How To Reduce Income Tax Canada

Taxes can seem overwhelming to most people as they can seem very complex, and most people cannot utilize the framework to the best of their advantage. However, there are many exciting ways available to Canadians to lower their taxes and increase their spendable income or, more importantly, investable income.

The Government of Canada offers numerous tax deductions to its citizens to help them save taxes if their earnings or investments align with the government’s objectives, strengthen the Canadian financial markets or help them make it easier to build a retirement corpus.

Broadly speaking, tax-saving tools available to Canadians are called credits and are of two types, refundable credits and non-refundable credits. While the latter can be claimed directly in your tax return, the former are processed as a refund after you pay your taxes.

Reducing Your Income Tax in Canada

We can divide the various credit into categories such as Investment/Insurance, Employment-related, and Personal/Family Taxation.

Under the Investment/Insurance section, the following tax credits are available to Canadian taxpayers.

Lowering Income Tax With Investments

 

Registered Pension Plan (RSP)

The Registered Pension Plan is a contribution made by your employer towards your pension. The cumulative contributions are transferable and move with you as shift jobs. These contributions are tax-free and are made towards your retirement. In the event that you need such funds before retirement, they can be withdrawn but are subject to income taxes if you choose to do so pre-retirement.

Registered Retirement Savings Plan (RRSP) Contributions

The RRSP is only slightly different from the RPP mentioned above because it comprises investments that you make towards your retirement in an individual capacity; taxation rules remain the same in the event of pre-retirement withdrawals. However, RRSPs are limited to an annual limit, about C$27000 or 18% of the income reported in the previous financial year, whichever is lower, to prevent misuse of this facility. Check out some of the best investments for your RRSP.

Capital Loss

Capital Losses such as those that arise from investments or business losses. Such losses can be from investments such as real estate or stocks. A loss-making business in which you are the proprietor also counts. However, these losses must be offset against capital gains and hence are allowed to be carried forward or back depending on whether you and any capital gains in the year in question. You can carry losses back up to 3 years. In the case of business loss, it can be deducted from income, and you needn’t wait for capital gains for offsets.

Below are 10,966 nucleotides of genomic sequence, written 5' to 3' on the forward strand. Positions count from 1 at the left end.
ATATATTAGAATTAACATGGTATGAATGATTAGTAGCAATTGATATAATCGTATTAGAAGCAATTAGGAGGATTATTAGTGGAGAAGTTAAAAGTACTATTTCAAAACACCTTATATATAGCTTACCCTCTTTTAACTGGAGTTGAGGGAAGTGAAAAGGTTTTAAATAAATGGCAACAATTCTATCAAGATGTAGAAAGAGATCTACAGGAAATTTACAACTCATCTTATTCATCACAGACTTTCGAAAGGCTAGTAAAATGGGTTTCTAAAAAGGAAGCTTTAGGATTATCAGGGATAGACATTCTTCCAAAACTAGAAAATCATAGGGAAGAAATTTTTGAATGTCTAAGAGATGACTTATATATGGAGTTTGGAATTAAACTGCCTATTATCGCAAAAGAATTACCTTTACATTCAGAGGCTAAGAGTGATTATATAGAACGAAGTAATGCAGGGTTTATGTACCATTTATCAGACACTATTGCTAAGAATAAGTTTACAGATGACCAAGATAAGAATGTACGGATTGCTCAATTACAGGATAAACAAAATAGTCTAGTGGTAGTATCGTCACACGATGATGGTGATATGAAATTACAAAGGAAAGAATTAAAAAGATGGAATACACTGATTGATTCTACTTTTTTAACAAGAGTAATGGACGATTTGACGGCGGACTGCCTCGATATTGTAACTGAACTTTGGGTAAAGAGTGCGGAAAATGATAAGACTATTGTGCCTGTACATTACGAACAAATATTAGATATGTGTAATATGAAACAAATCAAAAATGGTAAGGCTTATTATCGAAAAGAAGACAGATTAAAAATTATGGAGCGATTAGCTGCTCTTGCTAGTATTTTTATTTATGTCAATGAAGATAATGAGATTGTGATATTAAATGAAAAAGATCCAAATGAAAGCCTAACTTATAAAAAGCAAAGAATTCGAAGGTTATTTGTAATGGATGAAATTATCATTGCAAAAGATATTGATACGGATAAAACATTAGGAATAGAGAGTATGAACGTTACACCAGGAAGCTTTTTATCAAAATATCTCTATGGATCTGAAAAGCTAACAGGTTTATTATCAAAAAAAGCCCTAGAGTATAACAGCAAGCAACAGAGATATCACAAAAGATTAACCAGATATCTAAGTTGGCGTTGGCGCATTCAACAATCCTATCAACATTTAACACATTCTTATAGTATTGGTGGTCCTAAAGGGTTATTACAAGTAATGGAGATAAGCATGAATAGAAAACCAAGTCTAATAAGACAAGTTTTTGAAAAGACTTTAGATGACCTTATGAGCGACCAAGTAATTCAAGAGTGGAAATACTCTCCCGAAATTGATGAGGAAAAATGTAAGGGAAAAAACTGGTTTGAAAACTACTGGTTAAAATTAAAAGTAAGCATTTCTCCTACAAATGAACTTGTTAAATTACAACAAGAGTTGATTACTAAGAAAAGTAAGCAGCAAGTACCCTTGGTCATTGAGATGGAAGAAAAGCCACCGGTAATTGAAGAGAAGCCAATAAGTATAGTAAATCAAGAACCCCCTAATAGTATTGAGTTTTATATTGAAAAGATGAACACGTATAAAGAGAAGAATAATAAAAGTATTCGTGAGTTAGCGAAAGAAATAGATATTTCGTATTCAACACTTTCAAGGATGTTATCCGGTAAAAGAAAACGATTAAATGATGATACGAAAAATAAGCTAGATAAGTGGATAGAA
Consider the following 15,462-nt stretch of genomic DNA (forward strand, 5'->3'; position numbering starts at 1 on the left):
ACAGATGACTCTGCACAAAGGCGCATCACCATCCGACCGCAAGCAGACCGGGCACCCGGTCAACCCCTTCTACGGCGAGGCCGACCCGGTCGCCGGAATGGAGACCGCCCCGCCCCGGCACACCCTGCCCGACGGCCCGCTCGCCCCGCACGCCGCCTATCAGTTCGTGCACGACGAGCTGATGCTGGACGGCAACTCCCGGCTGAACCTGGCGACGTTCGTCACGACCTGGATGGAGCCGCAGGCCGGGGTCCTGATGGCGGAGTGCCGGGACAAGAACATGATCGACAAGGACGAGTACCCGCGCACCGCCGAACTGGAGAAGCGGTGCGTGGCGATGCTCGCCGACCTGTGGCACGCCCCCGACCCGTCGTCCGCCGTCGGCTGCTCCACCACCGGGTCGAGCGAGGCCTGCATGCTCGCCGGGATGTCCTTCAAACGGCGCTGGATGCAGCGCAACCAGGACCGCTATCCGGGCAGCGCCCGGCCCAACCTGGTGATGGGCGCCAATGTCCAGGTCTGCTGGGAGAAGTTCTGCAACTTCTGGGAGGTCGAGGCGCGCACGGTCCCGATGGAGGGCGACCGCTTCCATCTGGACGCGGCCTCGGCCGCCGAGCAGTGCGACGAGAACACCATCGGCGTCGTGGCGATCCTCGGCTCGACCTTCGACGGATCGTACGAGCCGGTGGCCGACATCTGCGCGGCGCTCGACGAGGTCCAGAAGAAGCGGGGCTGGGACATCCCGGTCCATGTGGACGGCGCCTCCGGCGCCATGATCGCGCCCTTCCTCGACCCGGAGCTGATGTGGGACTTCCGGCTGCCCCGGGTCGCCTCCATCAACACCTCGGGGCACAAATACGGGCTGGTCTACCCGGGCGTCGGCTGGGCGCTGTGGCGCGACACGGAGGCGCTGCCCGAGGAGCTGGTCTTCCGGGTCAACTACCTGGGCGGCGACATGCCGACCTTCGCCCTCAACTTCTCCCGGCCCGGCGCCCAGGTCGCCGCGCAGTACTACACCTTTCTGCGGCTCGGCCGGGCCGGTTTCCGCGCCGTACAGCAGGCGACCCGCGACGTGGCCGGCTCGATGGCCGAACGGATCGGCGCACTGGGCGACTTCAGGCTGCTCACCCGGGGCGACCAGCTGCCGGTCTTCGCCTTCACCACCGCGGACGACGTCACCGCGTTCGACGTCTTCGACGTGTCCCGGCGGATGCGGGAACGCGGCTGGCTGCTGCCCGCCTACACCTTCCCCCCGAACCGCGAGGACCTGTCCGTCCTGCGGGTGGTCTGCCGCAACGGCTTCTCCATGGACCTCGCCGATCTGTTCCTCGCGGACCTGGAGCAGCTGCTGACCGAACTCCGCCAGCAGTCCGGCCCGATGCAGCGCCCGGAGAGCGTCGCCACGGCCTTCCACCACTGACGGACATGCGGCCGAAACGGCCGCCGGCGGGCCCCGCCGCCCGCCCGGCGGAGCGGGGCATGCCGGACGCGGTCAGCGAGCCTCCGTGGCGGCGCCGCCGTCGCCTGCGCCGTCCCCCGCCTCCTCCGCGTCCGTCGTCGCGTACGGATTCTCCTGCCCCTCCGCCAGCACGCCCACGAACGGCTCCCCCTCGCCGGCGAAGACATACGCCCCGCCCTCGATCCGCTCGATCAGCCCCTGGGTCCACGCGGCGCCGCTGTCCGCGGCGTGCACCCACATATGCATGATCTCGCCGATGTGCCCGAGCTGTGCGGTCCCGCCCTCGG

Cumulative Capital Gain Reduction

Cumulative Capital Gain reduction is an exemption on the sale of qualified property such as fishing or farm properties. The sale of shares of small businesses is also included. Under the scheme, only half the limit of the scheme is taxable, C$1M in the case of fish/farm property and C$883k in the case of small businesses.

Employment-Related Security Deductions

As an employee, if your business chooses to pay part of your compensation in terms of shares or stock options, you can purchase by yourself below fair market value (FMV). As the shares are awarded or options are exercised, allowing acquisition of shares below market value and the following sale results in a profit, you incur a capital gains tax. However, you can claim half the profit from the sale of these securities as a deduction.

Exploration and Development Expenses

In order to make exploration of minerals and energy resources more cost-effective for businesses, the government allows them to raise capital through a mechanism called Flow-Through-Shares, where the costs of such exploration and development flow through directly to investors. If you invest in such shares, you can get a 100% tax credit for the amount of the investment and another 15% towards any expenses incurred while making such investment.

Investment-Related Expense Deduction

If you incur any expenses relating to carrying an investment, such as expense ratios for an ETF or management fees for a mutual fund or REIT, only one is held in RPPP or an RRSP, not ones held outside. Further applicable deductions include any charges related to the filing of tax returns or any expenses incurred from various activities such as those from recovering debts, etc. Lastly, any charges incurred due to compliance requirements with tax authorities.

How to Lower Personal & Family Income Tax

Now, we will look at Personal/Family Taxation –

Charitable Donations

All charitable donations are tax-deductible in Canada; you must have a receipt of the donation to claim it on your taxes.

Basic Personal Amount Deduction

Every Canadian citizen is entitled to a basic tax deduction based on their level of reported taxable income. For example, up to C$151,000, you can deduct about C$13000, from C$151,000 to C$261,000, the amount is about C$12,000; you can check your deductible based on income here.

Age Amount

If you are a senior citizen at least 65 years of age, you can make additional deductibles of about C$7,700 if you make about C$38,000, and different amounts depending upon your income level. You can check your deductible based on the link above.

Spouse or Lawful Partner Amount